Reviews

Economics and learning from the facts

Author

Natalia Cassidy

Martin Thomas’s book Crisis and Sequels: Capitalism and the New Economic Turmoil since 2007 is constructed around 32 interviews, discussions, and debates with left wing economists and other thinkers.

It takes the reader; mostly chronologically, along the timeline from the immediate aftermath of the crash itself in 2007-8 across the next decade, up to 2016.

Thomas offers a substantial introduction, with overviews of the debates that take place across the book between the various contributors and himself.

Hipster reformism and the technological fix

Bruce Robinson reviews Aaron Bastani's 'Fully Automated Luxury Communism'

Back in 2013-14 there was a lot of excitement on the left about “left accelerationism” and the prospect of a transition to a “post-capitalism” fuelled by technological advances based on information.

Land and the oligarchy

Author

John Cunningham

The appearance of two books on landownership in Britain, within the space of a year or
so, is yet another “flagging up” of the growing importance of the “land question” and a “wake-
up call” for the Left.

We have to take the question of the land on which we live – who owns it, how it is exploited,
how the overwhelming majority of us are excluded from it – much more seriously than we
have in the past.

Israelophobia is Stalinist regression

Author

Barry Finger

Barry Finger reviews Paul Kelemen’s book The British Left and Zionism: History of a Divorce (Manchester University Press, 2012)

This volume, which joins the herd of independent minds in churning the same old depleted groupthink, purports to challenge the claim that changes over the decades in the left’s appraisal of Zionism and the Palestinian cause stem from antisemitism.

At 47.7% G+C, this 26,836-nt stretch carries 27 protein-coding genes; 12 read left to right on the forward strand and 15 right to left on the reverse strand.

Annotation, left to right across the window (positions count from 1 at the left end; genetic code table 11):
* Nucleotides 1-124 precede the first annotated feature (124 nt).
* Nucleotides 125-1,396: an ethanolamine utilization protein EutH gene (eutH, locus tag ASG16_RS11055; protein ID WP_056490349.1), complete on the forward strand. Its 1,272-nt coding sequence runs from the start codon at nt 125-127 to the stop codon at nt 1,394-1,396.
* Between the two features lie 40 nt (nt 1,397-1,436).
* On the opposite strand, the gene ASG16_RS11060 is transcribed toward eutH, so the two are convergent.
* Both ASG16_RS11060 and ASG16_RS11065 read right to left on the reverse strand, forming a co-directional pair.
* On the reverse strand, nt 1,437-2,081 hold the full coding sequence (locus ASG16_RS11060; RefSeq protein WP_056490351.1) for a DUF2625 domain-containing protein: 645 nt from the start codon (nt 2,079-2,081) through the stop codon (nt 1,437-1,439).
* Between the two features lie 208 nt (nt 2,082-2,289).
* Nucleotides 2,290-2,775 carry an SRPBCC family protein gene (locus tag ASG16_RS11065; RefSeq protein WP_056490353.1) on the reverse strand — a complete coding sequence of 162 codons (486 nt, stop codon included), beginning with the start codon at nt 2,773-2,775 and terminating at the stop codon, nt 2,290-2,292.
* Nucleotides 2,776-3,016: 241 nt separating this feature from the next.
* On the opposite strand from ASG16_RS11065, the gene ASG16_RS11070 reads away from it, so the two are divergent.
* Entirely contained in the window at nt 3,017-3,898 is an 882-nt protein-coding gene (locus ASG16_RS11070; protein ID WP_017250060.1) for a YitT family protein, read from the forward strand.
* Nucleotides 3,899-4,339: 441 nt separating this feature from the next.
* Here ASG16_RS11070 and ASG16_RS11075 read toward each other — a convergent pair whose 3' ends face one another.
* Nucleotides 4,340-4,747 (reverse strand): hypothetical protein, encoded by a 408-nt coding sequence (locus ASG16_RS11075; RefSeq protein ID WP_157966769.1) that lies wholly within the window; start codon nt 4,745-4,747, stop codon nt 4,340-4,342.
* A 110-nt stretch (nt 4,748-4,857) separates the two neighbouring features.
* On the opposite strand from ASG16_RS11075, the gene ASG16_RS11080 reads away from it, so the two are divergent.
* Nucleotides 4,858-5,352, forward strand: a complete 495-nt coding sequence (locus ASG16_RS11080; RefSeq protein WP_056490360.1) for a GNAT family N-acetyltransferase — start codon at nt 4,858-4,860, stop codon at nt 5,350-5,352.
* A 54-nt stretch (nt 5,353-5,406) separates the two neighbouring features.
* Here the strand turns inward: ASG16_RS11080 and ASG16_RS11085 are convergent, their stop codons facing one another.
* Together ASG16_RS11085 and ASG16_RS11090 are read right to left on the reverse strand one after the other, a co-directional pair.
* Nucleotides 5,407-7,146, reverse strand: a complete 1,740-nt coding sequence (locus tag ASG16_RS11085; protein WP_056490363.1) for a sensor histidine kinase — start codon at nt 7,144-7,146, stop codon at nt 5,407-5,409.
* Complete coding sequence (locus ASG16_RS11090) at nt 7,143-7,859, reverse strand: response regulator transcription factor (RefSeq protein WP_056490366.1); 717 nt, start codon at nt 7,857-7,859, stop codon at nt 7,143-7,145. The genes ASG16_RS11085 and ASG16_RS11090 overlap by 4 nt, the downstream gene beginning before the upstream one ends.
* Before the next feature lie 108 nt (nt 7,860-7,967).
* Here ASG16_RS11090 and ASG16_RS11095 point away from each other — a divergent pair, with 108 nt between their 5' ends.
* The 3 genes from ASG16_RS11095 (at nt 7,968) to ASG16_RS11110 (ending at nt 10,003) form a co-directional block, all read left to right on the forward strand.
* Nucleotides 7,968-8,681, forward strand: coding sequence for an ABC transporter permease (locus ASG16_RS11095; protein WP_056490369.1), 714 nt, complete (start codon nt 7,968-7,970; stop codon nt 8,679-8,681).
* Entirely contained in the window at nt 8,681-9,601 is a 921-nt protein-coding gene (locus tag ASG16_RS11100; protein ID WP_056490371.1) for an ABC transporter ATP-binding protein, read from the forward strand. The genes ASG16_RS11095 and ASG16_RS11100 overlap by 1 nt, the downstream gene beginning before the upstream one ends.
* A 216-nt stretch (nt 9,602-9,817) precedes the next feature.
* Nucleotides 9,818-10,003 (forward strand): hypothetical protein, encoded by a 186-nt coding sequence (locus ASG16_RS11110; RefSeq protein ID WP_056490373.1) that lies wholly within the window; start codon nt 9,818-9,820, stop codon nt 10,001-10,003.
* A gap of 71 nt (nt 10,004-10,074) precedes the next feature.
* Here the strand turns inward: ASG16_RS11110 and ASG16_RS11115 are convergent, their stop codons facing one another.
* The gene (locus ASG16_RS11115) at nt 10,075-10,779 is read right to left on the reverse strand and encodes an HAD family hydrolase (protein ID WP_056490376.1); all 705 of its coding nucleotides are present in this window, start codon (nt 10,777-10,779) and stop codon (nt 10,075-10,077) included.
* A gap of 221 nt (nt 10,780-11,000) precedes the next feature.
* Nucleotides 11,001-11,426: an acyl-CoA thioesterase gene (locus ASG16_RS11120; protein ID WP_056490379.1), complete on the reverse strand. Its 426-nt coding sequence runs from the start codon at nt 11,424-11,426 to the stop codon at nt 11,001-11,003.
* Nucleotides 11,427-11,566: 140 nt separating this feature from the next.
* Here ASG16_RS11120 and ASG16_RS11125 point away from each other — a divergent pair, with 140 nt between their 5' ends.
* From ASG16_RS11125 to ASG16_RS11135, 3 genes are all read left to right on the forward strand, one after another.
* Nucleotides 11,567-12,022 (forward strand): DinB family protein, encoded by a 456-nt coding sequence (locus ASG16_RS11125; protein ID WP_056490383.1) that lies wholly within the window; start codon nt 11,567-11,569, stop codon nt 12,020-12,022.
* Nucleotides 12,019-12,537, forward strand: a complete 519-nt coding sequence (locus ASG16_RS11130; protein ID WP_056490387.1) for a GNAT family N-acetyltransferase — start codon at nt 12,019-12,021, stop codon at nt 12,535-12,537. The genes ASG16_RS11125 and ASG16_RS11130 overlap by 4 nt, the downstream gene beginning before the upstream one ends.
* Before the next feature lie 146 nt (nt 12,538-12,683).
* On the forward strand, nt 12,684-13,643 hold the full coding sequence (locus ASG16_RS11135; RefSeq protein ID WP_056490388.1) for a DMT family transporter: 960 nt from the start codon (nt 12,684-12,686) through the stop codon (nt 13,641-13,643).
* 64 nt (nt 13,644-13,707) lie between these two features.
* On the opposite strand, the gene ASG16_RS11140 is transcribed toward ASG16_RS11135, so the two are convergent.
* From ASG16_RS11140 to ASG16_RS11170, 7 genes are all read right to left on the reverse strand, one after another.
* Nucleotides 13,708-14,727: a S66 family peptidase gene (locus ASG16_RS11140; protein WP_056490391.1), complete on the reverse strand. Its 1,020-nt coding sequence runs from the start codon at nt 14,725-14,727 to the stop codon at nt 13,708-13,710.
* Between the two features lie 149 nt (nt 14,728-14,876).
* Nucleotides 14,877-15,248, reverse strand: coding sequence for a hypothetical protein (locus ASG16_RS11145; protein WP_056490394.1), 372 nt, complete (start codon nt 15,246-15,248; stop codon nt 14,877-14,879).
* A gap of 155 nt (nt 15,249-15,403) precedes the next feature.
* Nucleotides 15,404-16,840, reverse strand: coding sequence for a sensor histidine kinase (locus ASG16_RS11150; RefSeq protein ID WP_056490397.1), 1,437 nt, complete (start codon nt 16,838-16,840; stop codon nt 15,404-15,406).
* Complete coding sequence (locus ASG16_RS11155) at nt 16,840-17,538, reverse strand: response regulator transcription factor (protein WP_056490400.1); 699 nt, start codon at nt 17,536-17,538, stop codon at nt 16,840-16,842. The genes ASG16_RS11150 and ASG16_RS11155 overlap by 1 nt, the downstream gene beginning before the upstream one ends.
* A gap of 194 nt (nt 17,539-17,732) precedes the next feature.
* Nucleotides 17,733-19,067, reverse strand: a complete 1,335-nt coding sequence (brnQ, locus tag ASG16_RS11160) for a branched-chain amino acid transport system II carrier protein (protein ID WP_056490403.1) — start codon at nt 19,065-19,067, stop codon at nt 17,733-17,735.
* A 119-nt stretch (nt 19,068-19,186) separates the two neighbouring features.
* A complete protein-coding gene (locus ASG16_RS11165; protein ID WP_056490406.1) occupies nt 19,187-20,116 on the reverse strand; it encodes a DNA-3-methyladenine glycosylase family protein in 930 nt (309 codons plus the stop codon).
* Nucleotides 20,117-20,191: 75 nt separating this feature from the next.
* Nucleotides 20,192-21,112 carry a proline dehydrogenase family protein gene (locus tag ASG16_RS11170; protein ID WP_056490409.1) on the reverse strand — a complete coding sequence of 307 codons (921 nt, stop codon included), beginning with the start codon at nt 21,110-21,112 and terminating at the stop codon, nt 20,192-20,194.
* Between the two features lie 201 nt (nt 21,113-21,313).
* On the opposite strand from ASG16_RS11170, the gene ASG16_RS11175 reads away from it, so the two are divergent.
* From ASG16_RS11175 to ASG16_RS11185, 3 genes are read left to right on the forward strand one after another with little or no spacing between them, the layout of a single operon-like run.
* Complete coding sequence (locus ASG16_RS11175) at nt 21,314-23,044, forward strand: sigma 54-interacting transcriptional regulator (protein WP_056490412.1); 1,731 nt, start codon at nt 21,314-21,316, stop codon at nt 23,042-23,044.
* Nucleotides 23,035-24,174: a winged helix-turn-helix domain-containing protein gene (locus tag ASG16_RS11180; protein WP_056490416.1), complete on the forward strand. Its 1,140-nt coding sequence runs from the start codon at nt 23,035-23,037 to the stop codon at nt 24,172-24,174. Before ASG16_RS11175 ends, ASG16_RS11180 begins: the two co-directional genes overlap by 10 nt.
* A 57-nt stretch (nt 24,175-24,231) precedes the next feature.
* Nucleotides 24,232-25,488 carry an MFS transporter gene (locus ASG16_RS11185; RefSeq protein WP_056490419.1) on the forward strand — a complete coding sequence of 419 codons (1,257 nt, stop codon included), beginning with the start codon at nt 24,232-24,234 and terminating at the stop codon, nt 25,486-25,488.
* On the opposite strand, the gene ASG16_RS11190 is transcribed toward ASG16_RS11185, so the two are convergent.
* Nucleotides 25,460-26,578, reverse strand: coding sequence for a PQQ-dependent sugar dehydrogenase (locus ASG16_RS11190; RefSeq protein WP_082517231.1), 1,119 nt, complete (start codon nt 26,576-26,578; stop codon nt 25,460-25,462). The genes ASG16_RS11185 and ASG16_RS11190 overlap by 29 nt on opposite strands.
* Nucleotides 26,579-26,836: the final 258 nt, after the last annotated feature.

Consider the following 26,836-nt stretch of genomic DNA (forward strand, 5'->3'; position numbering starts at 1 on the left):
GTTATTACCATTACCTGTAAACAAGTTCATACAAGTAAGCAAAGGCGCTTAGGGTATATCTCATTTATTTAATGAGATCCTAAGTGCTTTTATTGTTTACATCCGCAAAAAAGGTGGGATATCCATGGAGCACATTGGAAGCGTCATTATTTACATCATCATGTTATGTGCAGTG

HBO’s Chernobyl: a service to us all

Author

Les Hearn

Chernobyl was a disaster — there is no doubt about that — but what lessons should we learn from it?

Though the catastrophic meltdown and explosion of the RBMK Reactor No 4 happened almost half a lifetime ago, when police states claiming to serve the workers ruled eastern Europe, the recent HBO mini-series Chernobyl has brought that time back to life.

Though partly fictionalised and sometimes wrong (according to survivors and experts), the basic facts are correct.

A new humanist politics?

Author

Matt Kinsella

Paul Mason’s latest book, Clear Bright Future, is written as a defence of humanism and human-centred politics, against the resurgent threat of the far-right, from Trump to Bolsonaro, Le Pen to Salvini. The title is a reference to Leon Trotsky’s testament. Mason entreats us to fight “all evil, oppression, and violence”, and shares Trotsky’s optimism for the future.

A British counter-revolution

Author

Cathy Nugent

The current BBC2 documentary series Thatcher: A Very British Revolution is worth watching for the film footage — interviews with Thatcher, old news reports of events, and other rarer clips. Beyond that, it won’t tell you much more than Wikipedia does.

Most of the talking heads are Tory ex-MPs and civil servants who served under Thatcher. Also Bernard Ingham, Thatcher’s press secretary, who proves that reactionary pomposity does not fade with age.

Depths of denial

Author

Simon Nelson

Keith Kahn Harris’s book sets out to be a short analysis on what drives a lot of conspiracy theories: denial.

People deny climate change, the effectiveness of vaccines, or the Holocaust. Kahn Harris explains succinctly where some of these conspiracies are driven from — helplessness in a world that leads the less informed to believing the conspiracy of someone with an alternative agenda. But the book is short in length and short on answers.

The Glorious Heresies

Author

Matt Kinsella

Lisa McInerney’s The Glorious Heresies is a strong debut novel, which won her the Bailey’s Women’s Prize in 2016.

McInerney was already known for her blog, Arse End of Ireland, in which McInerney spoke about the impacts of the financial crash on Ireland’s poorest. The novel continues similar themes, focusing on those forced into the fringes of society in Cork.

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